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Biophys J. Jul 8, 2009; 97(1): 295–302.
PMCID: PMC2711359

Slowing Down Downhill Folding: A Three-Probe Study


The mutant Tyr22Trp/Glu33Tyr/Gly46Ala/Gly48Ala of λ repressor fragment λ685 was previously assigned as an incipient downhill folder. We slow down its folding in a cryogenic water-ethylene-glycol solvent (−18 to −28°C). The refolding kinetics are probed by small-angle x-ray scattering, circular dichroism, and fluorescence to measure the radius of gyration, the average secondary structure content, and the native packing around the single tryptophan residue. The main resolved kinetic phase of the mutant is probe independent and faster than the main phase observed for the pseudo-wild-type. Excess helical structure formed early on by the mutant may reduce the formation of turns and prevent the formation of compact misfolded states, speeding up the overall folding process. Extrapolation of our main cryogenic folding phase and previous T-jump measurements to 37°C yields nearly the same refolding rate as extrapolated by Oas and co-workers from NMR line-shape data. Taken together, all the data consistently indicate a folding speed limit of ~4.5 μs for this fast folder.


The energy-landscape theory of protein folding states that folding barriers are small and that multiple paths to the native state exist (1–5). Experiments may nonetheless show only a single pathway, because populations are very sensitive to the free-energy profile along each path (6). For an activated reaction with two pathways,

Population taking path1Population taking path2eΔΔG12/RT.

ΔΔG12 is the difference between the highest free energies along path 1 and path 2, the gas constant R, and the temperature T. A free-energy difference of just 3 RT between two pathways makes the higher free-energy path nearly invisible to experiment, although parallel pathways are occasionally close enough in free energy that both populations can be measured simultaneously (7). By perturbing the sequence or solution environment of a protein, different pathways, ranging from downhill folding to folding via long-lived intermediates, can be revealed (8).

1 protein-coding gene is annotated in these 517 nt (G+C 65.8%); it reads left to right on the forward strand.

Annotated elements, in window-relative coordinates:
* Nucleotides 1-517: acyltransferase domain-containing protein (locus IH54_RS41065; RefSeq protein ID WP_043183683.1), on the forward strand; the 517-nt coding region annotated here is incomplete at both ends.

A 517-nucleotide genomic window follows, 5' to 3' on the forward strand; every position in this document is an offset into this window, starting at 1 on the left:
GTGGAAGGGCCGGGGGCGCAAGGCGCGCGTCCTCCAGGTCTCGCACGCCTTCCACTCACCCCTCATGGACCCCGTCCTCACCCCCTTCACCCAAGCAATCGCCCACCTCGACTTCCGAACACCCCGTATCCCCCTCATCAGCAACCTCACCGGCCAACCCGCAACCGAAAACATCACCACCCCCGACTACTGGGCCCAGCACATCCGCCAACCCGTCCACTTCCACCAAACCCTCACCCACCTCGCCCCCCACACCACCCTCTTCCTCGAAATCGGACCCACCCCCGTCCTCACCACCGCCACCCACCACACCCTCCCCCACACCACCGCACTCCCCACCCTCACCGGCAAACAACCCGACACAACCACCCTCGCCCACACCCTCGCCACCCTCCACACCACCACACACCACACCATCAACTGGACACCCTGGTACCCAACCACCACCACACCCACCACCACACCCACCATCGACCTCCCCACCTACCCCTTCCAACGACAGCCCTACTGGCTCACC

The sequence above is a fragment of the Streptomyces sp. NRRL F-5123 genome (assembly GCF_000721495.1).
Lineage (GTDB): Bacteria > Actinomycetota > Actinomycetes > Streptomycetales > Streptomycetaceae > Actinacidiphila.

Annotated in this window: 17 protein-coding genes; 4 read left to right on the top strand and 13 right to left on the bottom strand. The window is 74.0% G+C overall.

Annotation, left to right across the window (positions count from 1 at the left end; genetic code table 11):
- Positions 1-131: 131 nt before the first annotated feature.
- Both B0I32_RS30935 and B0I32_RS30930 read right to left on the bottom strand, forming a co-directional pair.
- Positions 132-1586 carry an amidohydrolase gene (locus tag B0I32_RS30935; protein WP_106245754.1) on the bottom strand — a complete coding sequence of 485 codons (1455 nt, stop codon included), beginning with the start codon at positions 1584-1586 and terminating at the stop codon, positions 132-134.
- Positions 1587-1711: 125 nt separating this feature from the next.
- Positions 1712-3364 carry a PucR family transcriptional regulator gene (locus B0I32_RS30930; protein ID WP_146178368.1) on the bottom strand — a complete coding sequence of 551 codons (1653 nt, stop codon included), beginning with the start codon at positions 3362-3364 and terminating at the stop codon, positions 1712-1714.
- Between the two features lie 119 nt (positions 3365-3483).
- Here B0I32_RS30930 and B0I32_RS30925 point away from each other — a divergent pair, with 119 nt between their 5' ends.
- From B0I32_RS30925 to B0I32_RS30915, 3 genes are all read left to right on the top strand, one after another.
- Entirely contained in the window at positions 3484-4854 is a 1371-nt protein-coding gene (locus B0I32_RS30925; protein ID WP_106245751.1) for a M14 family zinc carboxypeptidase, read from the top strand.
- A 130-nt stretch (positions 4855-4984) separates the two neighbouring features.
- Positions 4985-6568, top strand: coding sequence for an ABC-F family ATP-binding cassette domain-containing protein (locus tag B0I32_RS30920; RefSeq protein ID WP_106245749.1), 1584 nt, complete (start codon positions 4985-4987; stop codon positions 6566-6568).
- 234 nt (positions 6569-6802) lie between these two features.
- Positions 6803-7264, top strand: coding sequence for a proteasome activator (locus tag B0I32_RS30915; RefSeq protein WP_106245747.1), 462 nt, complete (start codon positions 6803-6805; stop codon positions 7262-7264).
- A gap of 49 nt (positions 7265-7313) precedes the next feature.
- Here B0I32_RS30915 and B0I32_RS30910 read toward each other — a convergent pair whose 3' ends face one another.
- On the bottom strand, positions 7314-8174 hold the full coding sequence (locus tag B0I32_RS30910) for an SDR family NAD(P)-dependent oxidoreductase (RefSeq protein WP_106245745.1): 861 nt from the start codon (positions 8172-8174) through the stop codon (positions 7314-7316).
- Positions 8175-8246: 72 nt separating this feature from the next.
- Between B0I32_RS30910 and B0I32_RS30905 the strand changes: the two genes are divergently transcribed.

Downhill folding is the “speed limit” achieved by proteins when all the barriers along at least one path approach the thermal energy RT (5,9). Signatures of downhill folding have been observed experimentally by biasing the free-energy surface toward the native state. Biasing is achieved by adjusting the temperature, sequence, or solvent composition. In steady-state measurements, one looks for probe-dependent melting points, assuming the protein still folds downhill near the middle of the unfolding transition (10,11). In kinetic measurements, one looks for a transition from simple to complex back to simple kinetics, as a thermally activated reaction switches to a diffusive reaction when the protein is stabilized (6,12).

λ repressor (13,14) is a typical example of a small protein that can approach the downhill speed limit. Its 6–85 fragment was the first submillisecond two-state folder characterized by dynamic NMR studies (15–17). We later tuned mutants of this protein to cover all folding scenarios from folding via intermediates (18) to two-state folding (19), incipient downhill folding (19,20) (barrier <3 kT), and complete downhill folding (20,21) (barrier <1 kT). In particular, the alanine-rich mutant λYA has been characterized previously by NMR and fluorescence studies (20,22,23). Its maximum folding rate was estimated to be ~4.5 μs)−1 at 37°C, based on extrapolating either NMR data in 37°C urea solution, or denaturant-free T-jump data taken at 61.5–73.2°C (22,23).

Our goal in this study was to use cryogenic (−18 to −28°C) and high-viscosity (ethylene glycol) solvent conditions to slow down the refolding kinetics of λYA. We used stopped-flow mixing to measure the kinetics. The questions were: Do all three data sets (NMR, T-jump, and cryogenic stopped flow) extrapolate to the same limiting rate? Are the cryogenic folding kinetics of λYA more concerted or less concerted than those of the pseudo-wild-type λ685? What structural path does the fast mutant take under cryogenic conditions?